Clarksville, TN Online: News, Opinion, Arts & Entertainment.

Never judge a person by appearances


facesOur culture has become fixated on what a person appears to be. Hundreds of books have been written on the subject; numerous television shows now describe this; scores of people now make their living by telling people what to wear. We believe that youth is the crowning age of life and everyone must work daily to present a youthful, attractive appearance.

Both women and men are advised on how to succeed in their professions by wearing certain types of clothing, using the latest age-defying make-up, choosing the right hair style, buying that certain briefcase that shows you to be executive material, and having every blemish—from body language to teeth—corrected to fit the ideal presentation.

Over the years I’ve learned of some rather interesting misconceptions formed by judging people on their appearances. «Read the rest of this article»

Partial street closure on College Street


CGWThe outer eastbound lane on College Street from Drane Street to University Avenue will be closed today until approximately 4:30 p.m. A contractor will be repaving sections of College Street.

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4BCT soldier dies


Pfc. Marshall G. Montelus

101st Airborne Divison at Fort CampbellFORT CAMPBELL, Ky., August 5, 2009 – A Fort Campbell Soldier died Monday after finishing an Army Physical Fitness Test with his unit. Pfc. Marshall G. Montelus, 24, of Rochester, N.Y., was an automated logistical specialist assigned to B Company, 801st Brigade Support Battalion, 4th Brigade Combat Team. He originally entered the Army in March 2004 and arrived at Fort Campbell in November 2004

Montelus’ awards and decorations include: Army Commendation Medal; National Defense Service Medal; Global War on Terrorism Service Medal; Army Service Ribbon; Afghanistan Campaign Medal; NATO Medal; Overseas Service Ribbon; Driver and Mechanic Badge with Driver – Wheeled Vehicles; and Weapons Qualification, M4, expert.

Montelus is survived by his mother, Irma Hilaire, of Brooklyn, N.Y.

The incident is under investigation.

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The Impact of Reform: Undeniable benefits from the “America’s Affordable Health Choices Act” in Tennessee’s 5th Congressional district


Chris and Becky Link, Imagination Branding, Nashville, Tennessee

Chris and Becky Link, Imagination Branding, Nashville, Tennessee

Nashville – In the aftermath of Rep. Jim Cooper’s statements on July 26 in The Tennessean and on Face the Nation that he would not vote in favor of the America’s Affordable Health Choices Act (also known as “H.R. 3200”) to bring quality, affordable healthcare to all residents of his district, constituents in Cooper’s district who would benefit from the bill’s passage responded.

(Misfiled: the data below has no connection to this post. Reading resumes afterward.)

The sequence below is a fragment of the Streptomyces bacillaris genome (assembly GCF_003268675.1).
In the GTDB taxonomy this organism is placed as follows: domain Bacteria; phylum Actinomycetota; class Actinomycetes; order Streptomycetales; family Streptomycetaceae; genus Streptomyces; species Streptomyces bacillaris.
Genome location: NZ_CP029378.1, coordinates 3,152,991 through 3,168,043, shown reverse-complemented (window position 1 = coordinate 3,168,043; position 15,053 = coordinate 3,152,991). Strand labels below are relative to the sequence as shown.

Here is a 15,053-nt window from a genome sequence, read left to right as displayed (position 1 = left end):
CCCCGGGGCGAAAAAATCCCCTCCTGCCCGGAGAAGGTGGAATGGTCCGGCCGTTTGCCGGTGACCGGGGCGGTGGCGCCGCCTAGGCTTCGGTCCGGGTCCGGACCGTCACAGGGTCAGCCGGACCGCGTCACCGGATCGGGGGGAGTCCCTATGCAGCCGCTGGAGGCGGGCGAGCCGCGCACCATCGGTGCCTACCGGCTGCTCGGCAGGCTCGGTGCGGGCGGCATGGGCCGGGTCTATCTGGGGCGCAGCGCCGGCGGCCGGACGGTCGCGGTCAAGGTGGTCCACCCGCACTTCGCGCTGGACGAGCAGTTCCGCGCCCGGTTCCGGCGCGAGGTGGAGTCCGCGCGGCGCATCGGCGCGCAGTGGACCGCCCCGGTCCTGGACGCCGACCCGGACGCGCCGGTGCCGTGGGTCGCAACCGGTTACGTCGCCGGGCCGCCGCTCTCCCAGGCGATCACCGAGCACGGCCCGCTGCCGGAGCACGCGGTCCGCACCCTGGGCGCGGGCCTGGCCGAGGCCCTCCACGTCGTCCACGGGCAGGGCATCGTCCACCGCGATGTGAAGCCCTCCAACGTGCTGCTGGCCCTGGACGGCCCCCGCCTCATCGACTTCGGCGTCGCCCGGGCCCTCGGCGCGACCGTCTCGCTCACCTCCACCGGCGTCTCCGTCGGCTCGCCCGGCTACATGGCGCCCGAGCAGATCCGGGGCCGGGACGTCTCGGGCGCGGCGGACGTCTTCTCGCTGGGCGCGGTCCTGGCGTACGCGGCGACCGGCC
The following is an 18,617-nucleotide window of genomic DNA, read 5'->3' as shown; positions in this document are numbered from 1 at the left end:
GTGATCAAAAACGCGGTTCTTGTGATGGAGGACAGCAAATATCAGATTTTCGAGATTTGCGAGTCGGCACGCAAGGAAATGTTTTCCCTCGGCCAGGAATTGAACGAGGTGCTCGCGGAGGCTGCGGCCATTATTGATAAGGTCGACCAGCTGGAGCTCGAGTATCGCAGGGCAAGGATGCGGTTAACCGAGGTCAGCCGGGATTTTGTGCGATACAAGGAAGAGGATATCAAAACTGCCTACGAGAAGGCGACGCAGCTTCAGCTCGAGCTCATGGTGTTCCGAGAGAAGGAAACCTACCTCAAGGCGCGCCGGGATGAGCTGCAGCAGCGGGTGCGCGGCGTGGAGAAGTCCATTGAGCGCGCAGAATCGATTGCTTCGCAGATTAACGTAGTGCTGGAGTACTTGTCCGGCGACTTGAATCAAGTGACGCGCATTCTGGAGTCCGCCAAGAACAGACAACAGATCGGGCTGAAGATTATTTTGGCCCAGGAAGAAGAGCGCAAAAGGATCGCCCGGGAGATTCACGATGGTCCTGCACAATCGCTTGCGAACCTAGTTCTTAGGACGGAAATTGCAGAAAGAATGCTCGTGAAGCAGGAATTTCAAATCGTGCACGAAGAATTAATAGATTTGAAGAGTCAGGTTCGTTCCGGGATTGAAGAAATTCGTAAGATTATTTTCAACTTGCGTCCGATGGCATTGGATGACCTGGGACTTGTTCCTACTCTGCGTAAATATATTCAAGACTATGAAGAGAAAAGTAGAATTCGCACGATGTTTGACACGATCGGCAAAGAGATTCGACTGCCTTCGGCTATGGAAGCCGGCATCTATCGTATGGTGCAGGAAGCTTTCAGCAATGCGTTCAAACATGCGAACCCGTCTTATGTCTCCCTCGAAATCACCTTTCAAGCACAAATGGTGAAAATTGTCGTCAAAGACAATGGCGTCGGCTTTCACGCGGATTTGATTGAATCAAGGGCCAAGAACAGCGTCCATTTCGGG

“As a small business owner who knows I need to offer quality, affordable healthcare to all my employees in order to attract the best workers and to compete with larger businesses, I support H.R. 3200 and so should Rep. Cooper,” said Chris Link of Imagination Branding, which is based in Nashville. “I want to know why Rep. Cooper is standing in the way of sensible legislation that will help small business owners like me.” In the Fifth Congressional District, 16,000 small businesses could receive tax credits to provide coverage to their employees, according to a recent report from the House of Representatives’ Energy & Commerce Committee. «Read the rest of this article»

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APSU librarians give free books to campers


Austin Peay State University LogoWhen the Junior Govs Summer Camp ended last Friday, the 75 children campers who spent their summer at APSU each went home with a brand new book.

The Junior Govs is a recreational-based summer camp that gets kids active in sports and games, but on several occasions, campers found their way into the APSU Woodward Library. That’s where they met instruction team librarians Christina Chester-Fangman, Philenese Slaughter, Inga Filippo, Nancy Gibson and Sharon Johnson. Over the last few weeks, the professors conducted enrichment activities for the campers, such as story times and lessons on research with the “age-appropriate” database Kids InfoBits, provided by Tennessee Electronic Library or TEL.

When the camp ended last Friday, the librarians decided to offer a special farewell to the children they’d come to know. That’s why they contacted the Clarksville Arts and Heritage Development Council and the APSU Center of Excellence for the Creative Arts about providing free books to each camper. «Read the rest of this article»

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